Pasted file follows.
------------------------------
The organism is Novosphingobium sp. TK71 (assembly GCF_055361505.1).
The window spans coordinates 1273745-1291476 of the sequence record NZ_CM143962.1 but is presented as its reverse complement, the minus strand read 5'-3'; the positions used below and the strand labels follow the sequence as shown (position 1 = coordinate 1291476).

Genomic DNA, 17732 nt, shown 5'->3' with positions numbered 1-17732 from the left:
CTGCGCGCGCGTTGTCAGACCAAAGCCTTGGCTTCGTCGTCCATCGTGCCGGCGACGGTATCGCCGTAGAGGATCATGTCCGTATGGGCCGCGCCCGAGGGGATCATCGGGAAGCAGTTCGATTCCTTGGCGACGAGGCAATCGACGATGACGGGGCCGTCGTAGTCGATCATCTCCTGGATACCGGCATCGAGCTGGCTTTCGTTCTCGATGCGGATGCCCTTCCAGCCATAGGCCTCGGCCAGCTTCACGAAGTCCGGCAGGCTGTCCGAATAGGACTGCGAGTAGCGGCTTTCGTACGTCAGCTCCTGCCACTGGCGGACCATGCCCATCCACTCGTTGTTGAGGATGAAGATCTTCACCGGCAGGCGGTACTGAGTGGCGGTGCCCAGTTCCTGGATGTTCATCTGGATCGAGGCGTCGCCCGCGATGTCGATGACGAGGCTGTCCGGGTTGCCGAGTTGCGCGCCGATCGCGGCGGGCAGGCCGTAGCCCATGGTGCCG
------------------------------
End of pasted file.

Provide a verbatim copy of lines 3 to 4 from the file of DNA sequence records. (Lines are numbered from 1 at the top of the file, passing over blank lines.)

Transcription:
Genomic DNA, 17732 nt, shown 5'->3' with positions numbered 1-17732 from the left:
CTGCGCGCGCGTTGTCAGACCAAAGCCTTGGCTTCGTCGTCCATCGTGCCGGCGACGGTATCGCCGTAGAGGATCATGTCCGTATGGGCCGCGCCCGAGGGGATCATCGGGAAGCAGTTCGATTCCTTGGCGACGAGGCAATCGACGATGACGGGGCCGTCGTAGTCGATCATCTCCTGGATACCGGCATCGAGCTGGCTTTCGTTCTCGATGCGGATGCCCTTCCAGCCATAGGCCTCGGCCAGCTTCACGAAGTCCGGCAGGCTGTCCGAATAGGACTGCGAGTAGCGGCTTTCGTACGTCAGCTCCTGCCACTGGCGGACCATGCCCATCCACTCGTTGTTGAGGATGAAGATCTTCACCGGCAGGCGGTACTGAGTGGCGGTGCCCAGTTCCTGGATGTTCATCTGGATCGAGGCGTCGCCCGCGATGTCGATGACGAGGCTGTCCGGGTTGCCGAGTTGCGCGCCGATCGCGGCGGGCAGGCCGTAGCCCATGGTGCCG